Tahquamenon Falls State Park in Michigan’s Upper Peninsula surrounds the Tahquamenon River for its last twenty-four miles before it opens out into Whitefish Bay. Longfellow mentions this river in Hiawatha: “by the rushing Tahquamenaw” where Hiawatha built his birch-bark canoe. The meaning of the name ‘Tahquamenon’ has been lost in time. The Ojibwa (aka Chippewa) camped, fished, hunted and farmed along the river before the first white men arrived – the French, followed by the British and then the American colonists. In the late 1800’s, the logging industry sprang into action and the lumberjacks were some of the first permanent white settlers in the area. Today the state park remains almost totally undeveloped with only one paved road.
The Upper Falls are the first of two sections of water falls in the state park. These falls have a single drop-off of around 50 feet and have had a recorded water flow of up to 50,000 gallons per second. The highest water flow occurs late Spring, and the flow was very fast when we visited. The Upper Falls are the second most voluminous vertical water fall (behind Niagara Falls) east of the Mississippi River. This section of the falls spectacularly displays the raw power of flowing water.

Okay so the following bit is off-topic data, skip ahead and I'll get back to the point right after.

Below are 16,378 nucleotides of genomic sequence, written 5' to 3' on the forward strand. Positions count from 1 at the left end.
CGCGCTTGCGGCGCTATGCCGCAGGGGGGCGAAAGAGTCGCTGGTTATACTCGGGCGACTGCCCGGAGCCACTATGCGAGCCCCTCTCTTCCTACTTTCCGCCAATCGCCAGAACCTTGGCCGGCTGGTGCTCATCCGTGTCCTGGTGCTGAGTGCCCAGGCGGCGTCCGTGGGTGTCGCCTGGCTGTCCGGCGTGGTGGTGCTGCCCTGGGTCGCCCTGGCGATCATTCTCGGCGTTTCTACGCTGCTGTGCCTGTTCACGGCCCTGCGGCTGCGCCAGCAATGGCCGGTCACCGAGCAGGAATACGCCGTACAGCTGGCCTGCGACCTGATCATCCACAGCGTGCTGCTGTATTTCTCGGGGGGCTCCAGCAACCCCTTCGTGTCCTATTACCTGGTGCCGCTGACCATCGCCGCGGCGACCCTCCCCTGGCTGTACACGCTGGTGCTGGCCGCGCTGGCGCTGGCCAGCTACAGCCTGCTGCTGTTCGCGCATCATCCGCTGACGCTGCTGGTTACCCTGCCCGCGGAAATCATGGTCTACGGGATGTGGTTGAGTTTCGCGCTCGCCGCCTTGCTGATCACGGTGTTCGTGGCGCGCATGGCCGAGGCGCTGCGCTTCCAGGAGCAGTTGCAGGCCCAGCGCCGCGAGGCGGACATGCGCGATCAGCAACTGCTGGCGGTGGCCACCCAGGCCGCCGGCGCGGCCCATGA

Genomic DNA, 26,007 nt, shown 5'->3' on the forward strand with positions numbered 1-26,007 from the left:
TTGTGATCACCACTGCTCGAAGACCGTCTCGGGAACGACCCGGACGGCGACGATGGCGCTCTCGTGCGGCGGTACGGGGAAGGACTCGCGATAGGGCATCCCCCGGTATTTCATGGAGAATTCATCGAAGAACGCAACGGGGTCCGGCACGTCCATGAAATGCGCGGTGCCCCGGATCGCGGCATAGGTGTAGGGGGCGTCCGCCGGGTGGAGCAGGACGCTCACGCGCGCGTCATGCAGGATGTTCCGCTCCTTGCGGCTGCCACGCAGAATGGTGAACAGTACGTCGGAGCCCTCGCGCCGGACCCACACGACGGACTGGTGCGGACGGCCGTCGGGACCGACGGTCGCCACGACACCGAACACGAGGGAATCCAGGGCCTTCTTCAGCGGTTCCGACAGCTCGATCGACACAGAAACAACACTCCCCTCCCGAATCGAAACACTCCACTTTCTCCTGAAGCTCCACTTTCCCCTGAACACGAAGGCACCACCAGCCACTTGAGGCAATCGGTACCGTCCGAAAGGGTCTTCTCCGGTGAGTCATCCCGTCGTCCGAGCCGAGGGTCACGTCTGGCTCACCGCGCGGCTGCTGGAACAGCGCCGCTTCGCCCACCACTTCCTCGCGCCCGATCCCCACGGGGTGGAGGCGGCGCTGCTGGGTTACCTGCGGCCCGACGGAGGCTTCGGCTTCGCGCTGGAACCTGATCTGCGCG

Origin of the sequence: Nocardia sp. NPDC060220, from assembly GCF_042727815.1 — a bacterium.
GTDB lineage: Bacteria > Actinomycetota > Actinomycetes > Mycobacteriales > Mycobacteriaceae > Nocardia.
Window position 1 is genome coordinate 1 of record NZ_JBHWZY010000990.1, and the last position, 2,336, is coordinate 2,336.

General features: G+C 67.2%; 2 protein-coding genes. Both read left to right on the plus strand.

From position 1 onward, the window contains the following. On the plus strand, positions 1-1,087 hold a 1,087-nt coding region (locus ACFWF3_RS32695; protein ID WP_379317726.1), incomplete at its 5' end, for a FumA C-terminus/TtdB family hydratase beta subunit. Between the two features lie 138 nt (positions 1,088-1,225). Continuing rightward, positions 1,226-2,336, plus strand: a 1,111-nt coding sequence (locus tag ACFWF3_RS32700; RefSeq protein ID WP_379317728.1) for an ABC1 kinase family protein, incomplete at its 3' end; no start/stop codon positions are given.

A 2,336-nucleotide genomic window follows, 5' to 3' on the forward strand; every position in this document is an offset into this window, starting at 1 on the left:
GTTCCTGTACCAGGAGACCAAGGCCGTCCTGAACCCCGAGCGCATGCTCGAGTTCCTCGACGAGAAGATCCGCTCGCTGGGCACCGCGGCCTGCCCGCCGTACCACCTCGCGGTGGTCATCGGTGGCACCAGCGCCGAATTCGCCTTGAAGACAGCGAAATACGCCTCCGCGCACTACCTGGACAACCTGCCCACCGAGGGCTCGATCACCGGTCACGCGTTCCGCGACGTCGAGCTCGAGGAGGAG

The Lower Falls, four miles below the Upper Falls, includes a series of smaller vertical drops and rapids wrapping around a small island. While not exhibiting the sheer power of the Upper Falls, these falls still impress within the backdrop of the Upper Peninsula forest.
Tahquamenon Falls are known as the ‘Root Beer’ Falls due to the orange-brown color of the water. The color results as the river water upstream picks up tannins while passing through swamps of cedar, spruce and hemlock trees. Adding further to the illusion, the water is very soft and creates a frothy foam as it cascades over the rocks.
(Click on any picture to view the ‘Root Beer’ Falls gallery!)